On 2/13/07, Edwin Fine <(E-Mail Removed)> wrote:
> Here's the C code for proc_eq (in eval.c). It seems that the procs have
> to either be the same object, or failing that have the same type
> (T_DATA), class, body, variables, scope, in-block local variables
> (dyna_vars), and flags.
>
> static VALUE
> proc_eq(self, other)
> VALUE self, other;
> {
> struct BLOCK *data, *data2;
>
> if (self == other) return Qtrue;
> if (TYPE(other) != T_DATA) return Qfalse;
> if (RDATA(other)->dmark != (RUBY_DATA_FUNC)blk_mark) return Qfalse;
> if (CLASS_OF(self) != CLASS_OF(other)) return Qfalse;
> Data_Get_Struct(self, struct BLOCK, data);
> Data_Get_Struct(other, struct BLOCK, data2);
> if (data->body != data2->body) return Qfalse;
> if (data->var != data2->var) return Qfalse;
> if (data->scope != data2->scope) return Qfalse;
> if (data->dyna_vars != data2->dyna_vars) return Qfalse;
> if (data->flags != data2->flags) return Qfalse;
>
> return Qtrue;
> }


Hmm, so my earlier comment about empty blocks was wrong. You can
actually have unequal empty blocks if you define them in different
contexts...:

def foo(x)
lambda{}
end

lambda{} == foo(1) #=> false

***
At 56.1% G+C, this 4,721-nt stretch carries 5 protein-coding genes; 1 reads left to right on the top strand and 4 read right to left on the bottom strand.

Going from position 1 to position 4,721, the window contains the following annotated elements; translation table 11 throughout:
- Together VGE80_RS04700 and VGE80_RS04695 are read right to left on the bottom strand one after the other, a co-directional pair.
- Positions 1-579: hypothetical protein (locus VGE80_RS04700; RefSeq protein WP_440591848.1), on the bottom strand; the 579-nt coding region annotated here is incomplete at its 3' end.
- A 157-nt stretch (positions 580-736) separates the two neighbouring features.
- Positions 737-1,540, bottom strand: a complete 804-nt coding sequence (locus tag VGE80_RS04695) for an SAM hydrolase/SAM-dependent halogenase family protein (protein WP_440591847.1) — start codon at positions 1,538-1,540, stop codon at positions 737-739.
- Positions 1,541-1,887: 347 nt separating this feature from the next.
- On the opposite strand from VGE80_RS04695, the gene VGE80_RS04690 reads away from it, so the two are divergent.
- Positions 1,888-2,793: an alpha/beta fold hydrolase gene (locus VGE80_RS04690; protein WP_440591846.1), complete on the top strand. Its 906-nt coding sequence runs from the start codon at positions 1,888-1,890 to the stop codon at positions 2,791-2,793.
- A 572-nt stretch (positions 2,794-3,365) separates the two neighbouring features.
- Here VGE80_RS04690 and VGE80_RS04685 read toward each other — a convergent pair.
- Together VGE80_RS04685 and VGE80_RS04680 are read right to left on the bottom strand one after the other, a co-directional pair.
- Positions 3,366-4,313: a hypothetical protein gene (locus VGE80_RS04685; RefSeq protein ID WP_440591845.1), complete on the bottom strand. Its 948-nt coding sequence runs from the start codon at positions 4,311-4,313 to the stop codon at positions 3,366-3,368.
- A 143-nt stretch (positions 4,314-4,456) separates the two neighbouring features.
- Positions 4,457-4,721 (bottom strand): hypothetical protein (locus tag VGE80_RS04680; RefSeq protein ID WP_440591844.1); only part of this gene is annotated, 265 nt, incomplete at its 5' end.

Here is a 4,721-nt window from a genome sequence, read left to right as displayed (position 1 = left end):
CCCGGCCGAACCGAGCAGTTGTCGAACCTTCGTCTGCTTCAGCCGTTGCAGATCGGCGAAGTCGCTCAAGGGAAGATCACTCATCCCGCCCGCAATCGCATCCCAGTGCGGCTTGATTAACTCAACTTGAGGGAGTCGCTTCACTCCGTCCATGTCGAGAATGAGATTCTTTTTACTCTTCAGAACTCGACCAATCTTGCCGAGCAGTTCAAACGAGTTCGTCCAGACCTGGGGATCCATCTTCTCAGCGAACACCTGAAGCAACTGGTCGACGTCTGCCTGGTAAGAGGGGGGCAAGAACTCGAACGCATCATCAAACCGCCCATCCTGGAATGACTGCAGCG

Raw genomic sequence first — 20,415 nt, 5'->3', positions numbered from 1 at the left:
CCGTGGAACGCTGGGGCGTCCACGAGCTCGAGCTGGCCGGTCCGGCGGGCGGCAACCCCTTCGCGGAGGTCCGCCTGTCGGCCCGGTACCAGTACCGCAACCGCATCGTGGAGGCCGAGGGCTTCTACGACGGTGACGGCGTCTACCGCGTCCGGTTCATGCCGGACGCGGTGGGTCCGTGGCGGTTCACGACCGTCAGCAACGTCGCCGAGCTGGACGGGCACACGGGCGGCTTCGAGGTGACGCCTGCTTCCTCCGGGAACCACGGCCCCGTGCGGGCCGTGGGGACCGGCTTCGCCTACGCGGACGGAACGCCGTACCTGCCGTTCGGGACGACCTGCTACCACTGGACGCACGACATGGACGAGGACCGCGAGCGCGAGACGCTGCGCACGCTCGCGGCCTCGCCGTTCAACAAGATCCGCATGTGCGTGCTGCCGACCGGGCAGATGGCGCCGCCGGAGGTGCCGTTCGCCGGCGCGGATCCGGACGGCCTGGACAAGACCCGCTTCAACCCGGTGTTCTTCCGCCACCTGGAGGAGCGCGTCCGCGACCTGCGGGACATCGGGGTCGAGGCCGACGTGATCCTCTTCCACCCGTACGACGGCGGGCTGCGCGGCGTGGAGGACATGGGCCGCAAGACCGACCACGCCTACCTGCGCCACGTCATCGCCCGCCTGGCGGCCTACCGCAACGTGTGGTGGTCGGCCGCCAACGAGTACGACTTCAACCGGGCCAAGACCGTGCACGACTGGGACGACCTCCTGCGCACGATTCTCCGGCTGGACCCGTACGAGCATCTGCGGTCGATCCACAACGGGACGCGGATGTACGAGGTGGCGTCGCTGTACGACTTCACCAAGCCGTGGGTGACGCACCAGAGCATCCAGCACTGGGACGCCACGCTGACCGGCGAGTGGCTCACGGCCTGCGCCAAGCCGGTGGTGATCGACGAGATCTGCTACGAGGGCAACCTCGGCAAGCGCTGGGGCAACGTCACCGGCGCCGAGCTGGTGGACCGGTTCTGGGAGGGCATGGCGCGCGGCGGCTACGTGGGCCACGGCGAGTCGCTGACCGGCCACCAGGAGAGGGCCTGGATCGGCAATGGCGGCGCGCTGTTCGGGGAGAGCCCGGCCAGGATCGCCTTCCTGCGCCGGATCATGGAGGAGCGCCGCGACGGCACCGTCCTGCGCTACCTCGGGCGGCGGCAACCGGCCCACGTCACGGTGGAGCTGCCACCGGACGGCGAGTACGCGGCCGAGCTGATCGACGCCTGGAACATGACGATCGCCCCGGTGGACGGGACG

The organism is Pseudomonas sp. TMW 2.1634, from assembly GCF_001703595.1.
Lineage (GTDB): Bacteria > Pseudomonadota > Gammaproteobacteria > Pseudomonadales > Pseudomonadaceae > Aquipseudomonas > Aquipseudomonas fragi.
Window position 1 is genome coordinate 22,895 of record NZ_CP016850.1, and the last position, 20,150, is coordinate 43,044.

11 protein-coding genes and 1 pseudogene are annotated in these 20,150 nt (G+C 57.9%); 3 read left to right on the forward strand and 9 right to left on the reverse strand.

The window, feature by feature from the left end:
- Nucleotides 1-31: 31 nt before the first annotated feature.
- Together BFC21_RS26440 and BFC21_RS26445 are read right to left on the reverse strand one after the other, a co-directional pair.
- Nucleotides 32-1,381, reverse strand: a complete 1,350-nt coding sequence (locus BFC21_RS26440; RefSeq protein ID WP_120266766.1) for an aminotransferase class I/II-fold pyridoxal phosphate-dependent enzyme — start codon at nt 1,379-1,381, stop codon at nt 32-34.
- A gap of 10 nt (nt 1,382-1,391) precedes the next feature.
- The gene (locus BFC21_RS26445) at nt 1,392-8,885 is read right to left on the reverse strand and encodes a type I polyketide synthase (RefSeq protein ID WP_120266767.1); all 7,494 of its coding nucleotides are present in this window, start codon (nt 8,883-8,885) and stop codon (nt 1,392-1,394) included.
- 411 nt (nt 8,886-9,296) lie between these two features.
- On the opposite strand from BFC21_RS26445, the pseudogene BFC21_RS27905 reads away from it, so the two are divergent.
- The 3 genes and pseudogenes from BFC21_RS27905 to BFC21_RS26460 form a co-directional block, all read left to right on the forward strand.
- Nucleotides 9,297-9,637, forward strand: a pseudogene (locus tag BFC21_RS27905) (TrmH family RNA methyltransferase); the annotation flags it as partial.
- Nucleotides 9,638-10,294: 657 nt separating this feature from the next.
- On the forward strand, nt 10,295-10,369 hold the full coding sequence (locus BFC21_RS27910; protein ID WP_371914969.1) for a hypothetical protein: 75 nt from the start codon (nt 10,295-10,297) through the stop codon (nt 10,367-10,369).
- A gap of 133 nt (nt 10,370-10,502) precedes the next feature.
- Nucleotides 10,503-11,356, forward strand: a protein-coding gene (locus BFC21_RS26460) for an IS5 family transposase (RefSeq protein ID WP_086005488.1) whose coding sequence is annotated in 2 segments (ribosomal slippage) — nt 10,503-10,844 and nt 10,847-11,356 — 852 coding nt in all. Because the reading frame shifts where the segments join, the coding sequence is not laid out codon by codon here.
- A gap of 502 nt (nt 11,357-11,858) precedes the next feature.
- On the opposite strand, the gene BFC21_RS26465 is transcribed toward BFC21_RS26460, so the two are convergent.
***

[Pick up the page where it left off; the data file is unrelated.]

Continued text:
... or with different flags. The return semantics (Proc.new vs.
lambda) is stored as a flag, hence (as Gary noted):

Proc.new{} == lambda{} #=> false

As you pointed out in your other post, body, vars, and dyna_vars seem
to be NULL for empty blocks.

Regards,
George.

 
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George Ogata
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      02-14-2007
On 2/13/07, Marcello Barnaba <(E-Mail Removed)> wrote:

> but I do not understand why:
> >> [lambda{}.object_id, lambda{}.object_id]

> => [-606913178, -606913188]
>
> and:
> >> lambda{} === lambda{}

> => true
>
> ? rdoc says that Proc uses Module's ===, shouldn't that check for object
> identity? what's going on?


Hmm, where does it say that? Module#===(obj) checks that
obj.is_a?(self), not obj.equal?(self), which doesn't really make sense
to me for Proc objects.

Looks like Proc#=== falls back to Object#===, which in turn calls #==,
i.e., Proc#==. Whee!

Regards,
George.